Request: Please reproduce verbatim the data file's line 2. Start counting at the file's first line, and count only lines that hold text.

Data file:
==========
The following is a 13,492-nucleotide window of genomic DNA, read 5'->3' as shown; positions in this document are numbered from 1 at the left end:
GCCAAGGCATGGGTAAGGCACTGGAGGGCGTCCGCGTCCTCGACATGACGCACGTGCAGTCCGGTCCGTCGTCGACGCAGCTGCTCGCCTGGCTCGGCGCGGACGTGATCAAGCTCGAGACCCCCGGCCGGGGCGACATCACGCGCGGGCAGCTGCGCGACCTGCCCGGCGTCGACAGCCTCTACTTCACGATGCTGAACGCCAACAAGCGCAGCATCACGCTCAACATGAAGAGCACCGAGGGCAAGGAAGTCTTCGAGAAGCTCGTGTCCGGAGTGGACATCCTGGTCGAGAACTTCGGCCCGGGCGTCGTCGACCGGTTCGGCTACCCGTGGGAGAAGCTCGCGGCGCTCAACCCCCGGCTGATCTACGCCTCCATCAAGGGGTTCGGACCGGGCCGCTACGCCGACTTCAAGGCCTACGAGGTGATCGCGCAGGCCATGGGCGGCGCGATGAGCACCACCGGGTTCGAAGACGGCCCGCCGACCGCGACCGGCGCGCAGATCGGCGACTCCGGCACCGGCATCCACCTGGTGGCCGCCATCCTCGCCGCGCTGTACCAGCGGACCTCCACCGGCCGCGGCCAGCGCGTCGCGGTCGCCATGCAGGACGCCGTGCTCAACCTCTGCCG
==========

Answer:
GCCAAGGCATGGGTAAGGCACTGGAGGGCGTCCGCGTCCTCGACATGACGCACGTGCAGTCCGGTCCGTCGTCGACGCAGCTGCTCGCCTGGCTCGGCGCGGACGTGATCAAGCTCGAGACCCCCGGCCGGGGCGACATCACGCGCGGGCAGCTGCGCGACCTGCCCGGCGTCGACAGCCTCTACTTCACGATGCTGAACGCCAACAAGCGCAGCATCACGCTCAACATGAAGAGCACCGAGGGCAAGGAAGTCTTCGAGAAGCTCGTGTCCGGAGTGGACATCCTGGTCGAGAACTTCGGCCCGGGCGTCGTCGACCGGTTCGGCTACCCGTGGGAGAAGCTCGCGGCGCTCAACCCCCGGCTGATCTACGCCTCCATCAAGGGGTTCGGACCGGGCCGCTACGCCGACTTCAAGGCCTACGAGGTGATCGCGCAGGCCATGGGCGGCGCGATGAGCACCACCGGGTTCGAAGACGGCCCGCCGACCGCGACCGGCGCGCAGATCGGCGACTCCGGCACCGGCATCCACCTGGTGGCCGCCATCCTCGCCGCGCTGTACCAGCGGACCTCCACCGGCCGCGGCCAGCGCGTCGCGGTCGCCATGCAGGACGCCGTGCTCAACCTCTGCCG